I recently participated in a fascinating international blind tasting in Lodi, California. Four flights of four wines predominantly composed of four different grape varieties were included: Grenache Blanc, Sauvignon Blanc, Tempranillo, and Mourvèdre.
The tasting was not intended to determine the best wine in each flight but, rather, to compare and contrast the wines in order to cast light on the role that, for example, wine-making style and terroir played in the final product. Wines were from New World countries, including the U.S. (Lodi, Napa, and Contra Costa County in California and Southern Oregon) and New Zealand and in Old World countries, including France and Spain. Two wines from the southern Rhône Valley and Provence were part of the Grenache Blanc and Mourvèdre tastings, respectively.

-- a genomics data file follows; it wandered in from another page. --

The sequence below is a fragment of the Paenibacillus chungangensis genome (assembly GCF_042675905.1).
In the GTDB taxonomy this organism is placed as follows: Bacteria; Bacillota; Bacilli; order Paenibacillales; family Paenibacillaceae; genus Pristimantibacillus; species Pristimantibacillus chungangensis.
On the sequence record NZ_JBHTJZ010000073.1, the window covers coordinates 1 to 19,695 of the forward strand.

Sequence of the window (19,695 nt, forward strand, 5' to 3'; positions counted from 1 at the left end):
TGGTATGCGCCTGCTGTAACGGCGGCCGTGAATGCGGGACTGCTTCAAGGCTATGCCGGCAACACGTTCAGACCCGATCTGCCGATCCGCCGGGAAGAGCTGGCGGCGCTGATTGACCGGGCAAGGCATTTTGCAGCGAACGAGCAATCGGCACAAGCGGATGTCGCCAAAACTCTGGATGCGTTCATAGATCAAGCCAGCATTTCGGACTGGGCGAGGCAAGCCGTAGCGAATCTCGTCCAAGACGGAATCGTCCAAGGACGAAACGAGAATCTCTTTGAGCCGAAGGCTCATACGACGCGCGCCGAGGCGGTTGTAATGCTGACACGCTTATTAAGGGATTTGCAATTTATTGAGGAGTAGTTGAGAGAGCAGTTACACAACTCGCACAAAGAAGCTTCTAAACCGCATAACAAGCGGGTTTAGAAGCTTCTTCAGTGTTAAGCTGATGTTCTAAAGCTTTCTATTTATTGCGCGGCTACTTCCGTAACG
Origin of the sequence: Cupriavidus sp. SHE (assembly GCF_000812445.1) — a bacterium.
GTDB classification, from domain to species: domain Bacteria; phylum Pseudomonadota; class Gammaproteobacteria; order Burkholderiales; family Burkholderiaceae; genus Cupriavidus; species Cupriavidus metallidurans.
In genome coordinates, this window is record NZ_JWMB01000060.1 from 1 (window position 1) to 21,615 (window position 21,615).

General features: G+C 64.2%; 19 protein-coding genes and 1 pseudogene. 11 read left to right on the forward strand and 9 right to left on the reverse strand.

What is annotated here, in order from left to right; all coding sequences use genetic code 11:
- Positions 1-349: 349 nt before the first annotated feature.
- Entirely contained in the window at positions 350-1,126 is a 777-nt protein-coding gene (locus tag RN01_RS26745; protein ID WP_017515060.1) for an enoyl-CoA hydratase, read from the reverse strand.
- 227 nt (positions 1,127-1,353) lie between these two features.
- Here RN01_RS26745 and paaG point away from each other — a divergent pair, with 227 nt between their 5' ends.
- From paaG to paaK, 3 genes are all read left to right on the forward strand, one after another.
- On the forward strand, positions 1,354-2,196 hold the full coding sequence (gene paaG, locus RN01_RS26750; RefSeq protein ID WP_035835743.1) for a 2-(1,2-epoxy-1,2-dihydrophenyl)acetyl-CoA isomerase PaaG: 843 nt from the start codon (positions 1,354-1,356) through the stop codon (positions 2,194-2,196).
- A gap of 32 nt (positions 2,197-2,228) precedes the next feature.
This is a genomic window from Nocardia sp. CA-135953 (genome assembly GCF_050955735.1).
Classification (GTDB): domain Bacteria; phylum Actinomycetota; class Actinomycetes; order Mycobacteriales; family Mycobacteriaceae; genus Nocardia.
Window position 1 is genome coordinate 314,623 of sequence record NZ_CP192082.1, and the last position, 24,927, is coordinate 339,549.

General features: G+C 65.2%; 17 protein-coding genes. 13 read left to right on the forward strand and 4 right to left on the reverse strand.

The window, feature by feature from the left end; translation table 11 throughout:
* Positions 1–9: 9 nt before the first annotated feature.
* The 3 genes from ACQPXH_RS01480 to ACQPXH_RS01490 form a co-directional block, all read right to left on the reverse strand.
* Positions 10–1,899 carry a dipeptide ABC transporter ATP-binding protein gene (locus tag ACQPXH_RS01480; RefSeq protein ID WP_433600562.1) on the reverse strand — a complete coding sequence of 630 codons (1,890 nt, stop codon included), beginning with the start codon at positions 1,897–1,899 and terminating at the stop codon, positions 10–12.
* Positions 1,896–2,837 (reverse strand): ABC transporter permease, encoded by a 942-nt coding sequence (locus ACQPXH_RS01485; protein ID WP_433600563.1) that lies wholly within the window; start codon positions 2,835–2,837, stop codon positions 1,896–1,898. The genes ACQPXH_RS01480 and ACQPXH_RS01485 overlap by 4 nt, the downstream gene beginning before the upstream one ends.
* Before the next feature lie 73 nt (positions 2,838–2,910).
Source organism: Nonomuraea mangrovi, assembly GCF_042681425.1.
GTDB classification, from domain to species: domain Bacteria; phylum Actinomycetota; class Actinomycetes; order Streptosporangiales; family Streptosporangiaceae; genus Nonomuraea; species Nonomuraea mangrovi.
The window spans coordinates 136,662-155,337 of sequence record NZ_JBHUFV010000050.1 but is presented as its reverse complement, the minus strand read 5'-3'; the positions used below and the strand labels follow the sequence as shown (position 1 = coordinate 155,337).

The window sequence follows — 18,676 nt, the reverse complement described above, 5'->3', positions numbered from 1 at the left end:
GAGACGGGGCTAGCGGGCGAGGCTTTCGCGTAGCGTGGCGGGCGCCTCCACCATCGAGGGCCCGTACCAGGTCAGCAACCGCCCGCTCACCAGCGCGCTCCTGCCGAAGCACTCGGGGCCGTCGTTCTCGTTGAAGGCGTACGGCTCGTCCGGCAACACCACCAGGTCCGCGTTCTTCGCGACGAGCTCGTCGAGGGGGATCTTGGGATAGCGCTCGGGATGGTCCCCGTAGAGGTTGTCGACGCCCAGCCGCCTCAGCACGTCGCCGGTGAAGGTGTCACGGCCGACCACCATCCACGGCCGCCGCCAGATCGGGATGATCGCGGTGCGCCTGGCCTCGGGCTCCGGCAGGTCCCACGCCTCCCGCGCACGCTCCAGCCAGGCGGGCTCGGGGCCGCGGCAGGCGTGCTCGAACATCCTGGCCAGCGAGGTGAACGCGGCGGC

Three panelists presided over the tasting: Jienna Basaldu, who was recently awarded the Court of Master Sommeliers André Tchelistcheff scholarship, won the 2017 San Francisco Luxicon blind tasting competition, and is the Wine Director of Sacramento’s Echo & Rig; Chad Joseph, consulting winemaker in Lodi whose impressive clients include Oak Farm Vineyard and Harney Lane Winery; and Jeff Morgan, co-owner of Covenant Winery, former regional Editor of Wine Spectator, and author of over ten books about wine and food. Each panelist, without the benefit of any additional information, provided their tasting notes as well as their thoughts about the provenance of each wine.
It was an illuminating experience.
To read more about the tastings and the observations of those who participated, visit Lodi Winegrape Commission’s lodiwine.com where you will find Editor Randy Caparosa’s article entitled “16-wine blind tasting: Exactly how do Lodi grown wines compare to the rest of the world’s?” Caparosa is also Editor-at-Large and Bottom Line columnist for The SOMM Journal and Contributing Editor for The Tasting Panel Magazine.